Italy's JFK: Florence mayor Matteo Renzi asked to be new prime minister

The head of the leftist Democratic Party, Matteo Renzi, speaks to reporters at Quirinale Palace in Rome on Feb. 17, 2014, after being nominated Italy's youngest-ever prime minister by the President Giorgio Napolitano.

Center-left leader and Florence mayor Matteo Renzi was nominated Italy's youngest-ever prime minister Monday, after wrestling power from his predecessor in a bid to revitalize the eurozone's third largest economy.

The 39-year-old was tasked by President Giorgio Napolitano with forming a new coalition government, which is expected to be put to a decisive confidence vote in parliament later this week.

Renzi outlined an ambitious plan for reform on Monday just after receiving the nomination to be the country's new prime minister, promising to apply all his "energy, enthusiasm and commitment."

He said he would begin coalition talks on Tuesday and vowed to act quickly to reform the constitution, the labor market, education and the tax system.

Renzi enjoys high popularity ratings, mainly because he has never been in national government or parliament on a political scene tainted by corruption scandals.

But his critics accuse him of overarching ambition and brashness, and he will struggle to convince skeptics that his power grab was preferable to early elections.

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With his catchy slogans and savvy use of social media, the informal Renzi is particularly popular among younger voters turned off by old-school politicians.

He can often be seen cycling around Florence and prefers jeans, a leather jacket and retro sunglasses to the more formal attire worn by the political elite.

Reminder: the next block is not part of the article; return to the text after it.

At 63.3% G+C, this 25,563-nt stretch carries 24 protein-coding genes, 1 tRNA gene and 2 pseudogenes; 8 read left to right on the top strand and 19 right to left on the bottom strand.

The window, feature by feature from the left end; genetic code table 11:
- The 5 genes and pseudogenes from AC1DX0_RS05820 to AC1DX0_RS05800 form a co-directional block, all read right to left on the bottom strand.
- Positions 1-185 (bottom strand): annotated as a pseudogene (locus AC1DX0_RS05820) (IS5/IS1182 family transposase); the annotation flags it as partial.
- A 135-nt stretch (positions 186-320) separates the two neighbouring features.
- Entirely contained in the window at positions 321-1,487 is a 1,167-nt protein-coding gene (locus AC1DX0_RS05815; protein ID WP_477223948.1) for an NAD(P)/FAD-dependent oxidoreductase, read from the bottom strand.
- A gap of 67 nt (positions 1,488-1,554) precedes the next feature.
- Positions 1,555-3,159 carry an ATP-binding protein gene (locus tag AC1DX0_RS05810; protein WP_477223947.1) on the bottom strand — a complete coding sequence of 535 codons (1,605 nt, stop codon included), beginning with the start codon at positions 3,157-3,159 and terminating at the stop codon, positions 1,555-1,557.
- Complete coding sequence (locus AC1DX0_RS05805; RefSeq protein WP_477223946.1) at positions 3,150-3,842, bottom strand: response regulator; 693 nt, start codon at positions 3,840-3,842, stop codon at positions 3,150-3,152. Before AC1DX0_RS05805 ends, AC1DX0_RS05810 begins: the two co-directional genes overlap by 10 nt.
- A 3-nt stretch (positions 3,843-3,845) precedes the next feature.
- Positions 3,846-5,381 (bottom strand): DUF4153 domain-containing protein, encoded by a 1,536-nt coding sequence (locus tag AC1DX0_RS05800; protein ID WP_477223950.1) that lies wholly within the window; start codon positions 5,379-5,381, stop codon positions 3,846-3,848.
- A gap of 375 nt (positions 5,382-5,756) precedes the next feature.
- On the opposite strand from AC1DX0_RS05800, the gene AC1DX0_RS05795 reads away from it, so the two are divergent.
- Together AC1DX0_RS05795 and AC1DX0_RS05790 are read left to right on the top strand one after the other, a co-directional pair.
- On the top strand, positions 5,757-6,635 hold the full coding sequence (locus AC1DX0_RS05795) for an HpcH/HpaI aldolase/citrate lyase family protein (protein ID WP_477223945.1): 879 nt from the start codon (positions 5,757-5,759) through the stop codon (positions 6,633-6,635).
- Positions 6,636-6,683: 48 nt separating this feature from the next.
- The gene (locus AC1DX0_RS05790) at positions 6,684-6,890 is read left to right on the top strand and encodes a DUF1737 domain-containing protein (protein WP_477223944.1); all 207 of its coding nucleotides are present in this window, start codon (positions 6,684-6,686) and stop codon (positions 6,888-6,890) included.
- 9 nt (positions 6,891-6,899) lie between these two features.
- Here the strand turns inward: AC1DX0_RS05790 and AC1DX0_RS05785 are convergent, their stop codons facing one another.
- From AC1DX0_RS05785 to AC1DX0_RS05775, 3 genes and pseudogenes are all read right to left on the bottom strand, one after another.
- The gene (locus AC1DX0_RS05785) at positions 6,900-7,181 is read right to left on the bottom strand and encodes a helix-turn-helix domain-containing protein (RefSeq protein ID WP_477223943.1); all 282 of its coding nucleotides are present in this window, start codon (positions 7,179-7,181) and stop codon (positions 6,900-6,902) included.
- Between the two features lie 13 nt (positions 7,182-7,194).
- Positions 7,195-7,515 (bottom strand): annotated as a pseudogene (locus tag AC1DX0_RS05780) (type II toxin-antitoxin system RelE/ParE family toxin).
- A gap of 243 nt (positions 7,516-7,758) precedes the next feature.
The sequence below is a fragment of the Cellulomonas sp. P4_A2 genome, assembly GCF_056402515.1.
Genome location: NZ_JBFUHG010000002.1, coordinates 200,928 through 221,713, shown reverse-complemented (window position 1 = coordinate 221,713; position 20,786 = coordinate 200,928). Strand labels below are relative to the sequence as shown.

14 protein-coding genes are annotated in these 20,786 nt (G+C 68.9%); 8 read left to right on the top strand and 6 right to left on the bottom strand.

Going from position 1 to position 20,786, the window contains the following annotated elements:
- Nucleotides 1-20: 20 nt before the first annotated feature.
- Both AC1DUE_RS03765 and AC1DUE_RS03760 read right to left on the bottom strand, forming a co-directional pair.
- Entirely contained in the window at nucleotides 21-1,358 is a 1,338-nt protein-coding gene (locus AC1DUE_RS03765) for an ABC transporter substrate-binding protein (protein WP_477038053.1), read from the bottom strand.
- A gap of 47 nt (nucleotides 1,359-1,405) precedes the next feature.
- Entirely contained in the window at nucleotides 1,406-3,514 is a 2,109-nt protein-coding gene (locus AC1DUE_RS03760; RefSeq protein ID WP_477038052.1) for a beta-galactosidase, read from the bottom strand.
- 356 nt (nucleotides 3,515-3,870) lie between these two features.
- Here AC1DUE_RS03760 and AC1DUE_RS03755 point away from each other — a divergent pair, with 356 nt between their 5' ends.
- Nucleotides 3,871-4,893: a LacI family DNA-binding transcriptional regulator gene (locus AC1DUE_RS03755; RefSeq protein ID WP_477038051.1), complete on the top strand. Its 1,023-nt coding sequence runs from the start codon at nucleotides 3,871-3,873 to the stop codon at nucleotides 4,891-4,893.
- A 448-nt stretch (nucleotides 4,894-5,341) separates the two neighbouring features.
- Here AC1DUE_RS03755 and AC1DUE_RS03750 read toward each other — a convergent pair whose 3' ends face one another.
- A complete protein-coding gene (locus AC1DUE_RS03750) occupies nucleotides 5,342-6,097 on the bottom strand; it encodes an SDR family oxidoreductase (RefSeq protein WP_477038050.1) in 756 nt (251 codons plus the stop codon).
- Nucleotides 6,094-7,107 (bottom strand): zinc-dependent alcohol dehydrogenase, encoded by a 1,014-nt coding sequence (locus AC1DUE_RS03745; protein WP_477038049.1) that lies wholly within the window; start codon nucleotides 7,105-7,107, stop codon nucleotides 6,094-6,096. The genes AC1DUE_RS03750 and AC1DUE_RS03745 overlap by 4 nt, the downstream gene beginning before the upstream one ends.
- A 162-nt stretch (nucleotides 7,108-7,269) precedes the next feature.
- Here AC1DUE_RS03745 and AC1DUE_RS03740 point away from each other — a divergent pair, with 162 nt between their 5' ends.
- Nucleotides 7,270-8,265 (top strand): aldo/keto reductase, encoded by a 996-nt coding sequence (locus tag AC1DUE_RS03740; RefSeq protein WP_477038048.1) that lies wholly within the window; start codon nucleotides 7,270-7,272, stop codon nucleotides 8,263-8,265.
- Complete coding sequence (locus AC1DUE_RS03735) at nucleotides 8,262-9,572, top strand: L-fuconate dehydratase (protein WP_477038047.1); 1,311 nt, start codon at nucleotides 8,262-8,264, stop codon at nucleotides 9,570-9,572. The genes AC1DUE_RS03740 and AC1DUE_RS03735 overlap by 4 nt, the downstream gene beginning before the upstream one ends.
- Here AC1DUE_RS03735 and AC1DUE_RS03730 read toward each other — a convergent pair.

He is a fan of the band U2 and Italian rapper Jovanotti.

While he built up support in Florence by lowering taxes, boosting recycling and encouraging innovation, analysts warn that he may lack the experience for tough bargaining with trade unions and political tussles.

Renzi has pushed for more cuts in spending on Italy's unwieldy bureaucracy amid widespread anger over high salaries for public officials even during a painful recession, as well as a greater focus on education.

He has called for reforms to make it easier for immigrants to obtain citizenship and to allow same-sex civil unions.

Fan of Obama 

Part of Renzi's appeal is that he is from a generation that came after the bitter ideological standoff between the Christian-Democratic party and the Italian Communist Party that dominated politics for decades.

Born on Jan. 11, 1975, in Florence, he studied law and had his first brush with politics at 19 when he worked as a local campaign volunteer for future prime minister and European Commission chief Romano Prodi.

He then worked for a few years at his family's advertising company which makes most of its money thanks to a local Florentine paper, La Nazione.

Renzi's first leap into politics proper came in 2001 when he became a local organizer for La Margherita (The Daisy), a short-lived center-left party.

He was then selected by the center-left to run in elections to lead the provincial government in Florence in June 2004 and won with 58.8 percent of the vote.

It was only his mayoral victory in the city of Florence in 2009, however, that attracted national attention. 

Before his first unsuccessful campaign for the party leadership in 2012, Renzi attended the Democratic National Convention in the United States and spoke there of his deep admiration for President Barack Obama.

After losing to cigar-chomping former communist Pierluigi Bersani, he won the nomination in a repeat primary in 2013 after an inconclusive general election for which Bersani was widely criticised.

Renzi is married to a former fellow Scout, Agnese, a schoolteacher, and the couple have three children.